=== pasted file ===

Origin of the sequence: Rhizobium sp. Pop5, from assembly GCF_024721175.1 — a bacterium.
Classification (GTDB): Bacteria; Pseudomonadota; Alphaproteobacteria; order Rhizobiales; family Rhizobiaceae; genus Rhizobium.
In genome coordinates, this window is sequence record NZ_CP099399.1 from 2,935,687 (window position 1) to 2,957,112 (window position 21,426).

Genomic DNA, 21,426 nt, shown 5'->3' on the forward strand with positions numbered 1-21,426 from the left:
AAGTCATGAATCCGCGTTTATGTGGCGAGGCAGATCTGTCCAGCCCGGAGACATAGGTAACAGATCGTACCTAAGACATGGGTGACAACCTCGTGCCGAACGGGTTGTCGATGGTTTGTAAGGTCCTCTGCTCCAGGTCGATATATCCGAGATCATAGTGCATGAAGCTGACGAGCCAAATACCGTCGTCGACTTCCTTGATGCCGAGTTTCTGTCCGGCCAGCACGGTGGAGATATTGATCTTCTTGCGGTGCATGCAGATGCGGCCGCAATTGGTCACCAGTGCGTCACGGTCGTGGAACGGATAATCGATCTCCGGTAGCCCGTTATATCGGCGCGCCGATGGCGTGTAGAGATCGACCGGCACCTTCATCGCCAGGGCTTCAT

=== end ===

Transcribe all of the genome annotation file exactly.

Origin of the sequence: Rhizobium sp. Pop5, from assembly GCF_024721175.1 — a bacterium.
Classification (GTDB): Bacteria; Pseudomonadota; Alphaproteobacteria; order Rhizobiales; family Rhizobiaceae; genus Rhizobium.
In genome coordinates, this window is sequence record NZ_CP099399.1 from 2,935,687 (window position 1) to 2,957,112 (window position 21,426).

Genomic DNA, 21,426 nt, shown 5'->3' on the forward strand with positions numbered 1-21,426 from the left:
AAGTCATGAATCCGCGTTTATGTGGCGAGGCAGATCTGTCCAGCCCGGAGACATAGGTAACAGATCGTACCTAAGACATGGGTGACAACCTCGTGCCGAACGGGTTGTCGATGGTTTGTAAGGTCCTCTGCTCCAGGTCGATATATCCGAGATCATAGTGCATGAAGCTGACGAGCCAAATACCGTCGTCGACTTCCTTGATGCCGAGTTTCTGTCCGGCCAGCACGGTGGAGATATTGATCTTCTTGCGGTGCATGCAGATGCGGCCGCAATTGGTCACCAGTGCGTCACGGTCGTGGAACGGATAATCGATCTCCGGTAGCCCGTTATATCGGCGCGCCGATGGCGTGTAGAGATCGACCGGCACCTTCATCGCCAGGGCTTCAT